Their review points out that with a new generation of kilometer-scale global atmospheric models, capable of simulating an unprecedented range of interactions across scales, uncharted dynamical territory can be explored, territory which offers much hope for a more direct comparison with observations. Even so, this new class of simulations will still have systematic errors and deficiencies, and may not completely sample the full range of natural variability. The challenge is thus to understand what we can reliably learn from the models, and what are the reasons for their remaining systematic errors and deficiencies. Especially for application to climate change, which is fundamentally unverifiable, the only sound basis for prediction is physical understanding of causal mechanisms.
The authors describe some of the available tools for diagnosing and studying the dynamics of waves, coherent flows, and the interactions between them in terms of their ability to provide causal accounts of the behavior seen in observations and in comprehensive simulation models. They give a general overview of some of the key equation systems that are relevant to different dynamical regimes and of classical approaches to distinguish between waves and coherent flows in these regimes. Such classical approaches have sought to identify specific dynamical regimes based on analysis of the governing equations under particular simplifying assumptions. These provide the basis for conceptual models of atmospheric variability and, ultimately, for causal accounts of its behavior. The review describes some of the ways those concepts have been used to understand atmospheric behavior, based on atmospheric reanalysis data, numerical models, and observations. The authors bring together three strands of knowledge -- large-scale dynamics, normal modes, and tropical convection and gravity waves -- that have historically represented rather distinct communities of researchers, with an eye to their application to the emerging first generation of kilometer-scale global atmospheric models, and with a particular focus on the tropics.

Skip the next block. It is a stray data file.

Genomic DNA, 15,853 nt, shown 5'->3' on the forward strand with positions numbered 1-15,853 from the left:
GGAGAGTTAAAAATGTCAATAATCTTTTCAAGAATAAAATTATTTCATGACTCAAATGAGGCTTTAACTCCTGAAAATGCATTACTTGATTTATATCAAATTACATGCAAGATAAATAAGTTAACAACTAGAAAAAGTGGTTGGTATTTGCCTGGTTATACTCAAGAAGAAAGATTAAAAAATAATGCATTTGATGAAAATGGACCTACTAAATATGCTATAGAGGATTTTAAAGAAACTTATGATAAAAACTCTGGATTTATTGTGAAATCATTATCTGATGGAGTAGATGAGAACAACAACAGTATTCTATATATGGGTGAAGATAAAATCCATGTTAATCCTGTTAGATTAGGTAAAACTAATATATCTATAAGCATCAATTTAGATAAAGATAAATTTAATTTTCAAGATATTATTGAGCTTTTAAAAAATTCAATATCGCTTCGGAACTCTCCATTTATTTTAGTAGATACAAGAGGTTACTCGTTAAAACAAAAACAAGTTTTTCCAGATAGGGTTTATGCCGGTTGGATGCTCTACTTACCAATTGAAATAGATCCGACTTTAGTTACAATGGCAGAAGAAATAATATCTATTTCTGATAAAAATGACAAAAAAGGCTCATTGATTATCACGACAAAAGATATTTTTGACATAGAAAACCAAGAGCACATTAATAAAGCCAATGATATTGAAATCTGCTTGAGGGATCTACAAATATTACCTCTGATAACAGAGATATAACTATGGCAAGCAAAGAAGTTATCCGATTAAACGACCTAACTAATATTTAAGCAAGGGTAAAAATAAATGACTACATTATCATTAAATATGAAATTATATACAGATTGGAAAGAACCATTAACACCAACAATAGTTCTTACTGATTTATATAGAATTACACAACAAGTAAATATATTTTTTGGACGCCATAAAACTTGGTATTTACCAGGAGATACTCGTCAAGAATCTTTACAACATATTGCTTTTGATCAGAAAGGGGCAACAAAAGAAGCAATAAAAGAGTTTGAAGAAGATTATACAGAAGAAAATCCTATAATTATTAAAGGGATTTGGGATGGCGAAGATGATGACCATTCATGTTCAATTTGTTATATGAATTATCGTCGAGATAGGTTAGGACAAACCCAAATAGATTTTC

Our conceptual understanding of atmospheric dynamics is especially limited in the tropics as quasi-geostrophic scaling ceases to apply. The equatorially trapped Kelvin wave and mixed Rossby-gravity wave (MRG), two special solutions provided by linear wave theory, obliterate the distinction between `fast' and `slow' dynamics which otherwise exists at least asymptotically in the extra-tropics, and which underpins so much of extratropical dynamical theory. The article presents new results that quantitatively estimate the role of the Kelvin and MRG waves in the spatio-temporal spectrum of tropical variability, clearly demonstrating the necessity of including both the Kelvin and MRG waves in simplified models of the tropics. On the tropical mesoscales, the lack of a clean separation of dynamical regimes becomes even more apparent in the complex interplay between convection, gravity waves, and coherent flows, where `slow' trapped gravity waves can provide a large-scale constraint on `fast' convective coherent flows. The lack of a natural spatial truncation scale in the tropics has given rise to many theoretical challenges, but it is for precisely this reason that the tropics are where we might expect the largest gain from global kilometer-scale models.
Stephan, C., Zagar, N. & Shepherd, T. (2021) Waves and coherent flows in the tropical atmosphere: new opportunities, old challenges. Quarterly Journal of the Royal Meteorological Society, https://rmets.onlinelibrary.wiley.com/doi/10.1002/qj.4109
Website of C. Stephan’s research group “Cloud-wave coupling”
Dr. Claudia Stephan
Max Planck Institute for Meteorology
Phone: +49 (0) 40 41173 124